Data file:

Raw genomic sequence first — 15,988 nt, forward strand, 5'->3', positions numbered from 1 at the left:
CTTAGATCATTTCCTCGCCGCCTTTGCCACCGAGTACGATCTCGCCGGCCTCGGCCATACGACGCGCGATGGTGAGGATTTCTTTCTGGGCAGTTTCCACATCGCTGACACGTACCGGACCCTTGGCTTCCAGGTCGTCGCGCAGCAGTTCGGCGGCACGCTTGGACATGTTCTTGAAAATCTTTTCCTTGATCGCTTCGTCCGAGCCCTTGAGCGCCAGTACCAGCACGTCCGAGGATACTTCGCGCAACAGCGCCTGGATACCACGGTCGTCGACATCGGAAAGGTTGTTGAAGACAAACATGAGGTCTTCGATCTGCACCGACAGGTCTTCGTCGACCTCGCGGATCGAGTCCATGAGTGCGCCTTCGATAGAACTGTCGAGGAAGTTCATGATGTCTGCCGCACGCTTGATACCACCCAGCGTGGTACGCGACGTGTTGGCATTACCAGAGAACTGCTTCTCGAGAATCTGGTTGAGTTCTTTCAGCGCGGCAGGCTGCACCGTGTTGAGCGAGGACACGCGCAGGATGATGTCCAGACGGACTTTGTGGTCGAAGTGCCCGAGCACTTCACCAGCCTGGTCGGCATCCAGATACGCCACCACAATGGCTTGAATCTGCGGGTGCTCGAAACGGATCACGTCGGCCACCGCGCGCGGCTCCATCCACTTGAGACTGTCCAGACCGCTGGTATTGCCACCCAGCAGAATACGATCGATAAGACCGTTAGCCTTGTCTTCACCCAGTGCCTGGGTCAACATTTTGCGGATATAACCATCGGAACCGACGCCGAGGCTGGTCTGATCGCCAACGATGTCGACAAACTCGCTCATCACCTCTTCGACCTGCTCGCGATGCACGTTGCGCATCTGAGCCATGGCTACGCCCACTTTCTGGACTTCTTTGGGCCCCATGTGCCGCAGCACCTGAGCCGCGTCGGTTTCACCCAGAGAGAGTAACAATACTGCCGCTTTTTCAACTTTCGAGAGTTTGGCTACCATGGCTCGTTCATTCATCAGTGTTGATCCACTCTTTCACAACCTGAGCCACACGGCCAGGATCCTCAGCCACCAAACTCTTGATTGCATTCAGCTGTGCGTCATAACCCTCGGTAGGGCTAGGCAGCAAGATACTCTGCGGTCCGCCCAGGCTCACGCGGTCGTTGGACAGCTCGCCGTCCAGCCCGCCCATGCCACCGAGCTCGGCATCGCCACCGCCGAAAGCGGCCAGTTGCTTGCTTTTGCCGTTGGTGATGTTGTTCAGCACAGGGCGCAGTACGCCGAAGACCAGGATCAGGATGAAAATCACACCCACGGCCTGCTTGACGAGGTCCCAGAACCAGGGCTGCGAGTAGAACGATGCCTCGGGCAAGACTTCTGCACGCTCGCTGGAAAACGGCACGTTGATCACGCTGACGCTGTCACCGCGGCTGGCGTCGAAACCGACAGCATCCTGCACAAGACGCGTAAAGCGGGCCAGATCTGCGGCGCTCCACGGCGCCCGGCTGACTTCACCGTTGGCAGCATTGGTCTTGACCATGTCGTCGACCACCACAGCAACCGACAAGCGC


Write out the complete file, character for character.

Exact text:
Raw genomic sequence first — 15,988 nt, forward strand, 5'->3', positions numbered from 1 at the left:
CTTAGATCATTTCCTCGCCGCCTTTGCCACCGAGTACGATCTCGCCGGCCTCGGCCATACGACGCGCGATGGTGAGGATTTCTTTCTGGGCAGTTTCCACATCGCTGACACGTACCGGACCCTTGGCTTCCAGGTCGTCGCGCAGCAGTTCGGCGGCACGCTTGGACATGTTCTTGAAAATCTTTTCCTTGATCGCTTCGTCCGAGCCCTTGAGCGCCAGTACCAGCACGTCCGAGGATACTTCGCGCAACAGCGCCTGGATACCACGGTCGTCGACATCGGAAAGGTTGTTGAAGACAAACATGAGGTCTTCGATCTGCACCGACAGGTCTTCGTCGACCTCGCGGATCGAGTCCATGAGTGCGCCTTCGATAGAACTGTCGAGGAAGTTCATGATGTCTGCCGCACGCTTGATACCACCCAGCGTGGTACGCGACGTGTTGGCATTACCAGAGAACTGCTTCTCGAGAATCTGGTTGAGTTCTTTCAGCGCGGCAGGCTGCACCGTGTTGAGCGAGGACACGCGCAGGATGATGTCCAGACGGACTTTGTGGTCGAAGTGCCCGAGCACTTCACCAGCCTGGTCGGCATCCAGATACGCCACCACAATGGCTTGAATCTGCGGGTGCTCGAAACGGATCACGTCGGCCACCGCGCGCGGCTCCATCCACTTGAGACTGTCCAGACCGCTGGTATTGCCACCCAGCAGAATACGATCGATAAGACCGTTAGCCTTGTCTTCACCCAGTGCCTGGGTCAACATTTTGCGGATATAACCATCGGAACCGACGCCGAGGCTGGTCTGATCGCCAACGATGTCGACAAACTCGCTCATCACCTCTTCGACCTGCTCGCGATGCACGTTGCGCATCTGAGCCATGGCTACGCCCACTTTCTGGACTTCTTTGGGCCCCATGTGCCGCAGCACCTGAGCCGCGTCGGTTTCACCCAGAGAGAGTAACAATACTGCCGCTTTTTCAACTTTCGAGAGTTTGGCTACCATGGCTCGTTCATTCATCAGTGTTGATCCACTCTTTCACAACCTGAGCCACACGGCCAGGATCCTCAGCCACCAAACTCTTGATTGCATTCAGCTGTGCGTCATAACCCTCGGTAGGGCTAGGCAGCAAGATACTCTGCGGTCCGCCCAGGCTCACGCGGTCGTTGGACAGCTCGCCGTCCAGCCCGCCCATGCCACCGAGCTCGGCATCGCCACCGCCGAAAGCGGCCAGTTGCTTGCTTTTGCCGTTGGTGATGTTGTTCAGCACAGGGCGCAGTACGCCGAAGACCAGGATCAGGATGAAAATCACACCCACGGCCTGCTTGACGAGGTCCCAGAACCAGGGCTGCGAGTAGAACGATGCCTCGGGCAAGACTTCTGCACGCTCGCTGGAAAACGGCACGTTGATCACGCTGACGCTGTCACCGCGGCTGGCGTCGAAACCGACAGCATCCTGCACAAGACGCGTAAAGCGGGCCAGATCTGCGGCGCTCCACGGCGCCCGGCTGACTTCACCGTTGGCAGCATTGGTCTTGACCATGTCGTCGACCACCACAGCAACCGACAAGCGC